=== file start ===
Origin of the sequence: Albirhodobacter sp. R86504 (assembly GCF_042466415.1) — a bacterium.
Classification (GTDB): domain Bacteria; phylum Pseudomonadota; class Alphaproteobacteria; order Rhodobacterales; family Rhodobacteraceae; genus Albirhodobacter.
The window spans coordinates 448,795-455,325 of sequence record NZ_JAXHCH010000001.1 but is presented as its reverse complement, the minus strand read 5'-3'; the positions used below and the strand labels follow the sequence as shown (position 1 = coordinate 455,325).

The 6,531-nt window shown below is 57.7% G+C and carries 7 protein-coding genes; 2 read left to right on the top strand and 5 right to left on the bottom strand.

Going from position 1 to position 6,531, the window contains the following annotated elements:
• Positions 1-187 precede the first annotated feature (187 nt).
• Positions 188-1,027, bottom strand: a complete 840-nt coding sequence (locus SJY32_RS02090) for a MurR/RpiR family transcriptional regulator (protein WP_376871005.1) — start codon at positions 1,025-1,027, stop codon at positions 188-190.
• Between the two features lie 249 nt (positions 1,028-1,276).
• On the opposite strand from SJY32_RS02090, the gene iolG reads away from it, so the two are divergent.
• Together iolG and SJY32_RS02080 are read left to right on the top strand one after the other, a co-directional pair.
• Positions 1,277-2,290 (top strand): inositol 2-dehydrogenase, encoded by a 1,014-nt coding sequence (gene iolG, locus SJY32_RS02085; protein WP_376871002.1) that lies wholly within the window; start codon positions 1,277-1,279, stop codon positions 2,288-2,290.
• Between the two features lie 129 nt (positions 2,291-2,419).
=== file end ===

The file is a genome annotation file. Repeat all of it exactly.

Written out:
Origin of the sequence: Albirhodobacter sp. R86504 (assembly GCF_042466415.1) — a bacterium.
Classification (GTDB): domain Bacteria; phylum Pseudomonadota; class Alphaproteobacteria; order Rhodobacterales; family Rhodobacteraceae; genus Albirhodobacter.
The window spans coordinates 448,795-455,325 of sequence record NZ_JAXHCH010000001.1 but is presented as its reverse complement, the minus strand read 5'-3'; the positions used below and the strand labels follow the sequence as shown (position 1 = coordinate 455,325).

The 6,531-nt window shown below is 57.7% G+C and carries 7 protein-coding genes; 2 read left to right on the top strand and 5 right to left on the bottom strand.

Going from position 1 to position 6,531, the window contains the following annotated elements:
• Positions 1-187 precede the first annotated feature (187 nt).
• Positions 188-1,027, bottom strand: a complete 840-nt coding sequence (locus SJY32_RS02090) for a MurR/RpiR family transcriptional regulator (protein WP_376871005.1) — start codon at positions 1,025-1,027, stop codon at positions 188-190.
• Between the two features lie 249 nt (positions 1,028-1,276).
• On the opposite strand from SJY32_RS02090, the gene iolG reads away from it, so the two are divergent.
• Together iolG and SJY32_RS02080 are read left to right on the top strand one after the other, a co-directional pair.
• Positions 1,277-2,290 (top strand): inositol 2-dehydrogenase, encoded by a 1,014-nt coding sequence (gene iolG, locus SJY32_RS02085; protein WP_376871002.1) that lies wholly within the window; start codon positions 1,277-1,279, stop codon positions 2,288-2,290.
• Between the two features lie 129 nt (positions 2,291-2,419).